Jeffrey Goldberg moved from Long Island to Israel while still a college student. In the middle of the first Palestinian uprising in 1990, the Israeli army sent him to serve as a prison guard at Ketziot, the largest jail in the Middle East. Realizing that among the prisoners were the future leaders of Palestine, and that this was a unique opportunity to learn from them about themselves, he began an extended dialogue with a prisoner named Rafiq. This is an account of life in that harsh desert prison and of that dialogue the accusations, explanations, fears, prejudices and aspirations each man expressed which continues to this day. We see how their discussion deepened over the years as Goldberg returned to the States, to Washington, DC, where Rafiq coincidentally became a graduate student, and the political landscape of the Middle East changed. And we see, again and again, how their willingness to confront religious, cultural, and political differences made possible what both could finally acknowledge to be a true, if necessarily tenuous, friendship."Prisoners" is a remarkable book: spare, impassioned, energetic, and unstinting in its candour about both the darkness and the hope buried within the animosities of the Middle East.
From the author of The Friend, winner of the 2018 National Book Award.
The masterpiece of the 'I knew Susan' minigenre - A.O. Scott, The New York Times
A poignant, intimate memoir of one of America's most esteemed and fascinating cultural figures, and a deeply felt tribute.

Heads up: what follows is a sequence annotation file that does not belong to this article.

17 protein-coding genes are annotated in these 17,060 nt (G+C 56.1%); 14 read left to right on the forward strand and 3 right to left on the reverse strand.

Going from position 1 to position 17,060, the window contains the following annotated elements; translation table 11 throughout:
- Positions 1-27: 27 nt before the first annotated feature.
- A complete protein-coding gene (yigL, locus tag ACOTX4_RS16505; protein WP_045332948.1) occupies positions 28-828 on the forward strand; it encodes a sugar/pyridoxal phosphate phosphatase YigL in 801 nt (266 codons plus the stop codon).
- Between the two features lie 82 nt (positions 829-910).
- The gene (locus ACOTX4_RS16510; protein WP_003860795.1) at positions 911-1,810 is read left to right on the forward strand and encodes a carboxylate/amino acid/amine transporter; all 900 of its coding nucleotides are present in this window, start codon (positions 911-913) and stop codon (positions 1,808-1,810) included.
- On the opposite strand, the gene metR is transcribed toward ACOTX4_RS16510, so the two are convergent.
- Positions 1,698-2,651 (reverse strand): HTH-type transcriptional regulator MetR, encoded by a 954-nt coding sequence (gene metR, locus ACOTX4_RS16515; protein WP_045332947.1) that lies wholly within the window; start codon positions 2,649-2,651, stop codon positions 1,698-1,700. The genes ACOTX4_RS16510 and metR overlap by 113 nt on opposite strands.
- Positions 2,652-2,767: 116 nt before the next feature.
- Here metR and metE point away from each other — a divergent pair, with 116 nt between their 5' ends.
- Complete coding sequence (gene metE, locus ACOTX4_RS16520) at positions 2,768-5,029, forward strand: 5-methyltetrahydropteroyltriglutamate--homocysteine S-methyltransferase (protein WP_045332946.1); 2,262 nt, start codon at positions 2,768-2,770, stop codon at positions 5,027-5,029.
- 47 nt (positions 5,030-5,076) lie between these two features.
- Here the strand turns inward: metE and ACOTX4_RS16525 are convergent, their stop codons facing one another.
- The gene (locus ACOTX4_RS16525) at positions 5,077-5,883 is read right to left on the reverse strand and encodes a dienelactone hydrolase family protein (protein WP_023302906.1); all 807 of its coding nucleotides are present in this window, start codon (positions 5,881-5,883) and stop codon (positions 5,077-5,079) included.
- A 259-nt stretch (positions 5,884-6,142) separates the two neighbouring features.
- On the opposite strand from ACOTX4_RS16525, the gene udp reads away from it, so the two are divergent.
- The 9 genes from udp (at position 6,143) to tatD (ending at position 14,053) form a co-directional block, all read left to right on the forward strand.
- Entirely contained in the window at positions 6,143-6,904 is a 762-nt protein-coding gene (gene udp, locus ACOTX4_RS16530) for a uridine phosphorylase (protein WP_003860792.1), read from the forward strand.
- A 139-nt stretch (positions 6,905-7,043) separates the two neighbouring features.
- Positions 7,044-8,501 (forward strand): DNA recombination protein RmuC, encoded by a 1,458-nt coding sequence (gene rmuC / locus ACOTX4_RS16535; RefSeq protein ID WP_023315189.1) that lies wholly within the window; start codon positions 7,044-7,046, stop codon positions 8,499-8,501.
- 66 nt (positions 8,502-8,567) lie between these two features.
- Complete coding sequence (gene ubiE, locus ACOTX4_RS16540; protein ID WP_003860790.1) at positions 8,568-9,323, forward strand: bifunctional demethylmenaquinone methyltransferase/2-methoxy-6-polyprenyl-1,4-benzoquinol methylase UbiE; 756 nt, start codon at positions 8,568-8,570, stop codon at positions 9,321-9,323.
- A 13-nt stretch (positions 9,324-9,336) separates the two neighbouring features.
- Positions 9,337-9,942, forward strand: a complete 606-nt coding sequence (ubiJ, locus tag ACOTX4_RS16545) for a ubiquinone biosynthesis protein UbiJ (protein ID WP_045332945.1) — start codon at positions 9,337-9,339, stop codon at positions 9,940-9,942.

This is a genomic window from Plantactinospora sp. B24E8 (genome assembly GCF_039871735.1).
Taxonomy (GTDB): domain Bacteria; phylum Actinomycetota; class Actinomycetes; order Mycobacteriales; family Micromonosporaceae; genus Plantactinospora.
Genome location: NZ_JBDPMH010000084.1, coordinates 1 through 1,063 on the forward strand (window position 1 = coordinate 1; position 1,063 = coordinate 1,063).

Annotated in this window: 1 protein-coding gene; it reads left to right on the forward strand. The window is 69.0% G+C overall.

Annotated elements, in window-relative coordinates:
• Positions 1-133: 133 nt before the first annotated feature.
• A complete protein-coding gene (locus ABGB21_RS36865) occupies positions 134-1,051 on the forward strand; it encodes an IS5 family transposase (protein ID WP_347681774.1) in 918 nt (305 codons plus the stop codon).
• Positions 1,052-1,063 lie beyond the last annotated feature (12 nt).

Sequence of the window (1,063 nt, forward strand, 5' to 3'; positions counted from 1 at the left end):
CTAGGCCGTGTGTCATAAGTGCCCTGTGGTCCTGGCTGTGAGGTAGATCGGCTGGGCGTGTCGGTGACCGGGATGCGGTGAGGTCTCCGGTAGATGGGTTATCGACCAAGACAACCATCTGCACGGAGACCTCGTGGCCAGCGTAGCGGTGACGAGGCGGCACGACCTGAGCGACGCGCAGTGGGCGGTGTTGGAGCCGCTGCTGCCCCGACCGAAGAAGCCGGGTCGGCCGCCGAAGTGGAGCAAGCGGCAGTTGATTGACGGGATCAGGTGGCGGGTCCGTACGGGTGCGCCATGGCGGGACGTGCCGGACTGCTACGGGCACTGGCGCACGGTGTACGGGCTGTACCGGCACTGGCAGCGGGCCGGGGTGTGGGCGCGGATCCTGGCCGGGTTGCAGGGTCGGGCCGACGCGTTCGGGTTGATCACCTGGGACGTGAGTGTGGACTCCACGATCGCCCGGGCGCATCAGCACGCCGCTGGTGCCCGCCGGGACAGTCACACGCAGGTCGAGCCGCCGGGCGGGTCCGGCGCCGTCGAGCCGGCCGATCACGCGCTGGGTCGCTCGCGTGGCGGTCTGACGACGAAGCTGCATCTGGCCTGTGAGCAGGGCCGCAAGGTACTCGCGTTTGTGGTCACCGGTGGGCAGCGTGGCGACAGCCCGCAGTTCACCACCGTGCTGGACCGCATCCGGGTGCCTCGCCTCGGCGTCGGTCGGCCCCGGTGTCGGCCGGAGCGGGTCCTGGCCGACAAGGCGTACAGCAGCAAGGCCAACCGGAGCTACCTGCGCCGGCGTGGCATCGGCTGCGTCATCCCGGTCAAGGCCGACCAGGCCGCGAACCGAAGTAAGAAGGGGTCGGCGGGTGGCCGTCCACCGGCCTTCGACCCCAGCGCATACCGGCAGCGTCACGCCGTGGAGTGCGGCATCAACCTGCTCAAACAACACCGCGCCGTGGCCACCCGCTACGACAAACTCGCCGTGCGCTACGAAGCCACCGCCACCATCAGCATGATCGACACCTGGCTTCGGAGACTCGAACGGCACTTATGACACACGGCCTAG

Sigrid Nunez was an aspiring writer when she first met Susan Sontag, already a legendary figure known for her polemical essays, blinding intelligence, and edgy personal style. Sontag introduced Nunez to her son, the writer David Rieff, and the two began dating. Soon Nunez moved into the apartment that Rieff and Sontag shared. As Sontag told Nunez, "Who says we have to live like everyone else?"
Sontag's influence on Nunez, who went on to become a successful novelist, would be profound. Described by Nunez as "a natural mentor" who saw educating others as both a moral obligation and a source of endless pleasure, Sontag inevitably infected those around her with her many cultural and intellectual passions. In this poignant, intimate memoir, Nunez speaks of her gratitude for having had, as an early model, "someone who held such an exalted, unironic view of the writer's vocation."
Published more than six years after Sontag's death, Sempre Susan is a startlingly truthful portrait of this outsized personality, who made being an intellectual a glamorous occupation.